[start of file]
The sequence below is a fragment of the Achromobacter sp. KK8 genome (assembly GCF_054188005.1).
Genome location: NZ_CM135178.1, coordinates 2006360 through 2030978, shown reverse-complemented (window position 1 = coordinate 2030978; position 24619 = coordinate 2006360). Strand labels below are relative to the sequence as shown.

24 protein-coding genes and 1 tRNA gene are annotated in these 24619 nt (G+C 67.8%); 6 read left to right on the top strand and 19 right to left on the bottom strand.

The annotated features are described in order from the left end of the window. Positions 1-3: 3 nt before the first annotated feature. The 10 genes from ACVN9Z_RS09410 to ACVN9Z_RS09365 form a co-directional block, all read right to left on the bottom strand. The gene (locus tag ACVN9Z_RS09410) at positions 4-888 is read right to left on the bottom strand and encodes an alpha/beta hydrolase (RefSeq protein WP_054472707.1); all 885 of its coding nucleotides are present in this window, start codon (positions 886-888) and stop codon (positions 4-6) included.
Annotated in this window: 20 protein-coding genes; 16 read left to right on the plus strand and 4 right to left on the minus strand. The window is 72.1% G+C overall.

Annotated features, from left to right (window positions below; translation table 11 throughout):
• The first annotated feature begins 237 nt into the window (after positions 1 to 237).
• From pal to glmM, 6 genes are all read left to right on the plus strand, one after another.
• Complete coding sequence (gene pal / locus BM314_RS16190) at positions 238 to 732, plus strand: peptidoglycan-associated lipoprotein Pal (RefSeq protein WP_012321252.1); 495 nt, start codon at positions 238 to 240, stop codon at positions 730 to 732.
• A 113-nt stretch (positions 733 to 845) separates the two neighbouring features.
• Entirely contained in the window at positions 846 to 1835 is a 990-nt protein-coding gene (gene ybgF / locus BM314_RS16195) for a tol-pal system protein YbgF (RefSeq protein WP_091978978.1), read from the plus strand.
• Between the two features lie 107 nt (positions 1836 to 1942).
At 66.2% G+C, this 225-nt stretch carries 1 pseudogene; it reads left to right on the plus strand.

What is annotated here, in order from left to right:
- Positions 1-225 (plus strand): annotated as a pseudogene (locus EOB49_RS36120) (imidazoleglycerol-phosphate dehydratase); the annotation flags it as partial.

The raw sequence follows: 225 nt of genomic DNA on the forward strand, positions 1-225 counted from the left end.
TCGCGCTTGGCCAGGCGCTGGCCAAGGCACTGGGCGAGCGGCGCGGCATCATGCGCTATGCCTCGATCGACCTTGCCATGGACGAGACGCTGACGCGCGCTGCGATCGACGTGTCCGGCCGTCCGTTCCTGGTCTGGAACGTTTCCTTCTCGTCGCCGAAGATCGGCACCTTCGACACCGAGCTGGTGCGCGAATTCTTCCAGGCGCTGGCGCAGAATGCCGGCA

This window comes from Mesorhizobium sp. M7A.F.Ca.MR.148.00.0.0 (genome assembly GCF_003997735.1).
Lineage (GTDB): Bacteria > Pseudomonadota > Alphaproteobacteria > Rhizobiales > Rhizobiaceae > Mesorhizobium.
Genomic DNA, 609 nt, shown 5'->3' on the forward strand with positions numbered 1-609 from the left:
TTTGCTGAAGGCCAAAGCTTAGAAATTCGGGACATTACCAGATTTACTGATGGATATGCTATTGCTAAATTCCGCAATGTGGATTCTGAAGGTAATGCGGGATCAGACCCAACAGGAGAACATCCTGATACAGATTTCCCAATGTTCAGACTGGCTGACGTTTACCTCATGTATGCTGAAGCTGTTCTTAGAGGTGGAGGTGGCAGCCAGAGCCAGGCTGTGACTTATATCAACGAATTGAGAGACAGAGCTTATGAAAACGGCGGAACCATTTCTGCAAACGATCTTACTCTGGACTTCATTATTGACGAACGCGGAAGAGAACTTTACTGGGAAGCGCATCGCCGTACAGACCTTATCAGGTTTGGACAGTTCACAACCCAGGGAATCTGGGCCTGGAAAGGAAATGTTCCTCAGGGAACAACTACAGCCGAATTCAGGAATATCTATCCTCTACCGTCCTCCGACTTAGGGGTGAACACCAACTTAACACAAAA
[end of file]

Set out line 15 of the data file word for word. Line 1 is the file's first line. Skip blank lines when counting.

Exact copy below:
- Positions 1-225 (plus strand): annotated as a pseudogene (locus EOB49_RS36120) (imidazoleglycerol-phosphate dehydratase); the annotation flags it as partial.